A court in Yerevan has frozen 3 million drams ($8,000) worth of assets belonging to the independent daily “Hraparak” after a libel lawsuit filed against it by the head of a state body overseeing the Armenian judiciary.
The newspaper editor, Armine Ohanian, told RFE/RL’s Armenian service (Azatutyun.am) on Thursday that the court also banned “Hraparak” from reporting on the litigation pending a verdict in the case.
Ohanian said she has still not received a copy of the suit filed by Misak Martirosian, head of the Judicial Department. She said she believes that it stems from two news stories that the paper published last month.
The stories were about a letter to Justice Minister Hrayr Tovmasian and Prosecutor-General Aghvan Hovsepian which “Hraparak” said was sent by a group of Justice Department employees. They were said to have accused Martirosian of corruption and other illegal practices.
“We got a copy of that letter and simply reported on that letter in our newspaper,” said Ohanian.
Ohanian said some of those employees subsequently withdrew their signatures after the police launched a criminal investigation into their allegations. “That’s not our business,” she added. “Let the law-enforcers determine whether or not they signed the letter.”
Ohanian also described as illegal the court ban on any “Hraparak” articles about the case. “In effect, we have been stripped of any possibility of defending ourselves,” she said. “How can they restrict our right to publish articles?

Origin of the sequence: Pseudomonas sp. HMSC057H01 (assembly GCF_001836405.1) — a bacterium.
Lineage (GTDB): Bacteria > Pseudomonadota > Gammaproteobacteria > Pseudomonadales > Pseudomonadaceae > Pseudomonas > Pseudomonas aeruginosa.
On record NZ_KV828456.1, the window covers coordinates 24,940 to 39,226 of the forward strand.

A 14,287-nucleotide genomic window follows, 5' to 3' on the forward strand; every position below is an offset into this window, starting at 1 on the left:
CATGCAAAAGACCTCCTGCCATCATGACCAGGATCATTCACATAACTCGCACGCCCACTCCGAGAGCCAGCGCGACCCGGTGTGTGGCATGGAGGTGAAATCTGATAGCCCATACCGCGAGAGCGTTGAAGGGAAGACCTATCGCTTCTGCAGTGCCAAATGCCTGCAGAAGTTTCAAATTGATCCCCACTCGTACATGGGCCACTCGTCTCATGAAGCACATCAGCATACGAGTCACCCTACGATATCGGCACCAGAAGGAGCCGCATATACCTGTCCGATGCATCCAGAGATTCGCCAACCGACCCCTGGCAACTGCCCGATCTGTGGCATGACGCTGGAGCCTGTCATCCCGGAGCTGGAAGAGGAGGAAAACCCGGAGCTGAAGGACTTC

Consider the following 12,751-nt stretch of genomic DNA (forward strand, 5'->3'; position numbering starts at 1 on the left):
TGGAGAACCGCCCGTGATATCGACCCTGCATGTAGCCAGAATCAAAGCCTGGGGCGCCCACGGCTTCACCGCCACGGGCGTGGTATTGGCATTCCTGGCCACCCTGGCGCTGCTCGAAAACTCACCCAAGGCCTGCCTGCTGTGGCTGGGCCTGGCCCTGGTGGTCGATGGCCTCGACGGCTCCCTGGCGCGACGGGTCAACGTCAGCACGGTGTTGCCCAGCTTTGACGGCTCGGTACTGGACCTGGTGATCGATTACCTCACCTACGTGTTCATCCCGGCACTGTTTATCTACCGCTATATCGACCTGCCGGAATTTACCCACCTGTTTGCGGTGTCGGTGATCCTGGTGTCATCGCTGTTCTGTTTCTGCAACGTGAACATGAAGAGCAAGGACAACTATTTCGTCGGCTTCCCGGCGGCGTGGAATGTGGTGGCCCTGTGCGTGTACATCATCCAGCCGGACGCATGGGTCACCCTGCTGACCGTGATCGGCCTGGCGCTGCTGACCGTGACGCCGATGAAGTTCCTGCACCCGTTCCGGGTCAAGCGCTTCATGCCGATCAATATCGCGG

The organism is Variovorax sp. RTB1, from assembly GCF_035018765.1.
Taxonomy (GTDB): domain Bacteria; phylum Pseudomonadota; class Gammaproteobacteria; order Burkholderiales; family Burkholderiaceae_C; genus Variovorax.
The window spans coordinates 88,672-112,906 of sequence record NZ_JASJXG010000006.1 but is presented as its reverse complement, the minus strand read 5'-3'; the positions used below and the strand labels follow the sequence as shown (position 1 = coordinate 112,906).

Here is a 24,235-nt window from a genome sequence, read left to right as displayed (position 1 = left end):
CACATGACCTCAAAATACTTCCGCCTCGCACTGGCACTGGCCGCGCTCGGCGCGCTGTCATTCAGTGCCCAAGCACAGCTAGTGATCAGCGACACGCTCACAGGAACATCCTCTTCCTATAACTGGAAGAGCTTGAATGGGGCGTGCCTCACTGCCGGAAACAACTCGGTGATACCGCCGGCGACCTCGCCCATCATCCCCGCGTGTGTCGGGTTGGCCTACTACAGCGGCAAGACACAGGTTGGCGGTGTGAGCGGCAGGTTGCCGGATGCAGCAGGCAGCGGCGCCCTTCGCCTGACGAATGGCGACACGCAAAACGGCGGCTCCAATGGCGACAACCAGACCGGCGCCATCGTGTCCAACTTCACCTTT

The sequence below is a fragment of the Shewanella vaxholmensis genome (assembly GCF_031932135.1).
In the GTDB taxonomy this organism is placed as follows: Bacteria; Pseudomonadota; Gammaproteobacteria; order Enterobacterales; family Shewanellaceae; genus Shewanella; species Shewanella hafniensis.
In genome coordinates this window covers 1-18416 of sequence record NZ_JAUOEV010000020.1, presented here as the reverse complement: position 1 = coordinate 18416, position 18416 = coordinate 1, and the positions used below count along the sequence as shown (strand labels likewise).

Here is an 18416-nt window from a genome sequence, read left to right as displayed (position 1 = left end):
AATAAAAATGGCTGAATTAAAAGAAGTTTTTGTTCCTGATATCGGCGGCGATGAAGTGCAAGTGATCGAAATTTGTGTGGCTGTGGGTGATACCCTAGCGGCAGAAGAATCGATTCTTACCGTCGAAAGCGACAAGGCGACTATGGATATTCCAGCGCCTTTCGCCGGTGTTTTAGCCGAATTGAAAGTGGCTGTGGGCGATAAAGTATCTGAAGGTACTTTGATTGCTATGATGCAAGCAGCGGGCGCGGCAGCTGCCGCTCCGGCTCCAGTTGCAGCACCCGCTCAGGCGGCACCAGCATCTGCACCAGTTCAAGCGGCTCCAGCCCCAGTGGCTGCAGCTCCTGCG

Mesrop Harutiunian of the non-governmental Committee To Protect Freedom Of Speech also denounced the court order in an open letter to Tovmasian published on Thursday. Harutiunian demanded the minister’s personal intervention in what he called a “blatant” violation of press freedom.
“Hraparak” is already locked in a court battle with former President Robert Kocharian. The latter is seeking 6 million drams in libel damages over a “Hraparak” article that labeled him as a “blood-thirsty” individual who is also notorious for his “particularly brilliant foolishness.”
The number of libel cases against media outlets critical of the current and previous governments has increased significantly since the passage of controversial amendments to Armenian defamation legislation in April 2010. The amendments decriminalized libel but drastically toughened financial penalties for such offences.